So Stevie has produced an excellent guide to playing on a grid. This opens up some great opportunities for playing remotely.
How about changing the June UK Midland Open to an internet based grid game open to players from all over the world?
So how would that work?
I am in the process of creating a Word document based grid board tool kit with elements/terrain that can be "click and drag" around the board.
The idea is that, using Stevie's grid rules (probably the 90 degree one to keep technology simple) players could use Skype with share screen facility with the host moving their own and the other player's pieces - the latter obviously as directed as directed by the other player. Alternatively, players could simply move their own figures and then e-mail back and forth to each other. This needs to be tested of course.
I would invite people to join in and then would act as tournament organiser to determine pairings and keep scores etc. We could run 6 rounds over 6 weeks and use the usual swiss chess pairings after the first round. Afrer each round, players would e-mail their results to me.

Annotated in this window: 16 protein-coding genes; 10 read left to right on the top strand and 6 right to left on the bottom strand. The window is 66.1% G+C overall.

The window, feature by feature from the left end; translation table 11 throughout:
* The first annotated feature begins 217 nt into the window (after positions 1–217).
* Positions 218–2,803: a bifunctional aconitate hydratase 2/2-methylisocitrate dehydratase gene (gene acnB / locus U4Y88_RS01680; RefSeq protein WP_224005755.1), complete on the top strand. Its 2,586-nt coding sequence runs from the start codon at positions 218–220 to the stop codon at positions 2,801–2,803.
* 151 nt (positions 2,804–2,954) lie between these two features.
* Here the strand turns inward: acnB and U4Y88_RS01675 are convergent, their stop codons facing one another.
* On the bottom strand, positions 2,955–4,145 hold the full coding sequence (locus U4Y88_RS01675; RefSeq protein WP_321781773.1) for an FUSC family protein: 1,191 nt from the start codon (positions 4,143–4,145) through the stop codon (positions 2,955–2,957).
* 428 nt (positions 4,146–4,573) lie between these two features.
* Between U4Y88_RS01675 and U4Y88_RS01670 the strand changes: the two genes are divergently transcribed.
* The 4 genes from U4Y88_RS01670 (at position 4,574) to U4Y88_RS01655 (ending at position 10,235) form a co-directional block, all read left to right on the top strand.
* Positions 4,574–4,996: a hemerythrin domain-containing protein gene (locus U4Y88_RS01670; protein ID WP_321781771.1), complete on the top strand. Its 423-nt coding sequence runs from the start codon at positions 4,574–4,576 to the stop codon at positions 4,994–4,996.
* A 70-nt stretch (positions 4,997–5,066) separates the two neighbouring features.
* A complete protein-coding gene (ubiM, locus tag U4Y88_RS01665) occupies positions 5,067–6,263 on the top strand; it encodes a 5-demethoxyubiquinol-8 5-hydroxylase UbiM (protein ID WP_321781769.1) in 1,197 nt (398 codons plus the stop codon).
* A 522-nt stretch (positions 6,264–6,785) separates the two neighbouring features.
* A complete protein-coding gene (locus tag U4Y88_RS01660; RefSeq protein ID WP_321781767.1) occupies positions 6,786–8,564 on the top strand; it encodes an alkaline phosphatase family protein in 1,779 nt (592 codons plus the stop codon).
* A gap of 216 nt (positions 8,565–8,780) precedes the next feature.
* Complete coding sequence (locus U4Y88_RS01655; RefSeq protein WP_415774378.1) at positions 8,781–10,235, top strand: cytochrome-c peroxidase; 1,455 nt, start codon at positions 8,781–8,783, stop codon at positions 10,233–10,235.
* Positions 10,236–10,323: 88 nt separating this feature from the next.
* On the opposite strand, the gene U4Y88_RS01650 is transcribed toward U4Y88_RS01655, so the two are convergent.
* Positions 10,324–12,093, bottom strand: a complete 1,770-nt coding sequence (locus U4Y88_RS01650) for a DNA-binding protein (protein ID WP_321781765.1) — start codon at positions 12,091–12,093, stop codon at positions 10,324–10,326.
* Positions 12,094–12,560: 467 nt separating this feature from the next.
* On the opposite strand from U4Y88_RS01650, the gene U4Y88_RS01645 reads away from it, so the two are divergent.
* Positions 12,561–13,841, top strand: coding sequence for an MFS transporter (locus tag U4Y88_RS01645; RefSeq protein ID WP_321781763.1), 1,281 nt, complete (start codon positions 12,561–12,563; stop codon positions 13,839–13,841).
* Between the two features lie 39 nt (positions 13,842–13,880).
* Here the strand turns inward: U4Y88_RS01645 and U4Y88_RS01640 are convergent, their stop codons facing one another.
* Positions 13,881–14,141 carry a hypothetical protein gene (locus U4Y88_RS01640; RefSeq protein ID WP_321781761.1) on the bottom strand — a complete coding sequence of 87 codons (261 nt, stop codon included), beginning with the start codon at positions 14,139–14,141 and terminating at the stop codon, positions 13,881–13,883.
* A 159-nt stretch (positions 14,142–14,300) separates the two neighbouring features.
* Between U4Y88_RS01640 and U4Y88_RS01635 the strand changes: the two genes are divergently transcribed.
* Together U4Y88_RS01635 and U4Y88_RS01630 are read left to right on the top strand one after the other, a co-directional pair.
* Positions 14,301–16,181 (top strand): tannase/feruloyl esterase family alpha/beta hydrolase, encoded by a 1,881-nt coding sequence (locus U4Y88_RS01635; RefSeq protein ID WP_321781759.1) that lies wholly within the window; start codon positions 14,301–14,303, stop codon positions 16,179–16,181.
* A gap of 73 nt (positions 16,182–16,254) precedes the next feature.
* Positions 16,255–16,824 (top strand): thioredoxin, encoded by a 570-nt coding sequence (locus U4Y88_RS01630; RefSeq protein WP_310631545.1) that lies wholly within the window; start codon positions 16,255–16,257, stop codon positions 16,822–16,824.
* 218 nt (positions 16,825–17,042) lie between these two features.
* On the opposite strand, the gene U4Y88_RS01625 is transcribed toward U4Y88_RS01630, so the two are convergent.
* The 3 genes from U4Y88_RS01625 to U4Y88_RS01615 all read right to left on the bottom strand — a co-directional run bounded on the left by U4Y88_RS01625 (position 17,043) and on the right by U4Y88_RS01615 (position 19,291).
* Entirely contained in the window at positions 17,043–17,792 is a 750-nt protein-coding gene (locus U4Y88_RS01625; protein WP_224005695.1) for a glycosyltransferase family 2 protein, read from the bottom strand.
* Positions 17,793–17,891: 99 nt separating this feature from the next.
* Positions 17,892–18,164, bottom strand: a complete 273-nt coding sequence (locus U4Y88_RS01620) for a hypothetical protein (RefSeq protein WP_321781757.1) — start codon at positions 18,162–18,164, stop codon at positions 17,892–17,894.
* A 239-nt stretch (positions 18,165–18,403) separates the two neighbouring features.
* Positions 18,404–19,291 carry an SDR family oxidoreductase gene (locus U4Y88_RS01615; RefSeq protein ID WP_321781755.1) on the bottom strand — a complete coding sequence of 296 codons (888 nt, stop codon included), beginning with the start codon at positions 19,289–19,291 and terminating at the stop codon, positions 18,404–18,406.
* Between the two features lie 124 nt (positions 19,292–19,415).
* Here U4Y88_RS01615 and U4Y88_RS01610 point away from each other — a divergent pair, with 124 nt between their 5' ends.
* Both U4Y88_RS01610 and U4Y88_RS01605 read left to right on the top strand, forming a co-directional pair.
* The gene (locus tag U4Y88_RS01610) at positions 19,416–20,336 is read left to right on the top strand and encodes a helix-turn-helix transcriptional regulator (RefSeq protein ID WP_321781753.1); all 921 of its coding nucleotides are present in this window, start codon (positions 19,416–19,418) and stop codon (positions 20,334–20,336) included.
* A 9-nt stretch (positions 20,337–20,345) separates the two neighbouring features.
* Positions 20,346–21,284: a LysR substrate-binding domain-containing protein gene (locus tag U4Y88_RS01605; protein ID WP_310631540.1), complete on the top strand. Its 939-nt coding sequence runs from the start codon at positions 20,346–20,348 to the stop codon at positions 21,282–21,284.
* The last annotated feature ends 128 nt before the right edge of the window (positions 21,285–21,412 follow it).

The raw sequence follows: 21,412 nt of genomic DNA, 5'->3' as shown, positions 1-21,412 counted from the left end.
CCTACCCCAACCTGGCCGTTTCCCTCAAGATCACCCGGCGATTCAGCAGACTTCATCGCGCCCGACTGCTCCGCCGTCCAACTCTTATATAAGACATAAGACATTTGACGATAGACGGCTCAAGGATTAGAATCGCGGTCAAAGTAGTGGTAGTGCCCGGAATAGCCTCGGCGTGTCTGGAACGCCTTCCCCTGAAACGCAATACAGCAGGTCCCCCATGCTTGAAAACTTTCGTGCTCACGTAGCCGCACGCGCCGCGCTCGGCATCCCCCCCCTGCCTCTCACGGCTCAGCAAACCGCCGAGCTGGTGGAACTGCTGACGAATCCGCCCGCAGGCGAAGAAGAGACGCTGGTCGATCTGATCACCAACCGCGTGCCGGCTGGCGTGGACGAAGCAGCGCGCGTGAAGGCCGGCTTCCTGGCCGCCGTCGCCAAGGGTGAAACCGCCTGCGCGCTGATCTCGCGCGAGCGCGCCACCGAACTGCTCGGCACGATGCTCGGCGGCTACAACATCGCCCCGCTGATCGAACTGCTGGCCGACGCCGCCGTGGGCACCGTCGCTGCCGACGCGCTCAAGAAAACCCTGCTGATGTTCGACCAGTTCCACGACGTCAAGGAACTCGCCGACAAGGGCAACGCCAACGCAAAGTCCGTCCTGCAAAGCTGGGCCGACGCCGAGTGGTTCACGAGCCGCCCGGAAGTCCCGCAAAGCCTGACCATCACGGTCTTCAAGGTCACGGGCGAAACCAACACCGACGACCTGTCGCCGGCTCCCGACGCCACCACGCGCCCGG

I'd like to keep things simple and the only requirements would be some basic MS Word/LibreOffice Writer etc knowledge and Skype. If not using Skype, e-mail swapping of updated board, perhaps supported by a Whats App audio/video link.
Post by davidjconstable on Mar 28, 2020 18:27:36 GMT
Rivers in a square system can in fact be fairly easy.
If you draw the river roughly down the middle of the square, then the square counts as the terrain type, plough, desert etc. So you move up or down the river squares as the terrain type.
If you wish to cross the river from one bank to the opposite bank it can be fairly easy. You enter the river square as the terrain type. You leave the river square counting the terrain as the square you are moving into, but adding penalties depending upon the river type.
You might need to add an arrow marker to indicate which side of the river you are on.
You can count defending a river bank if the opponent is on the river square.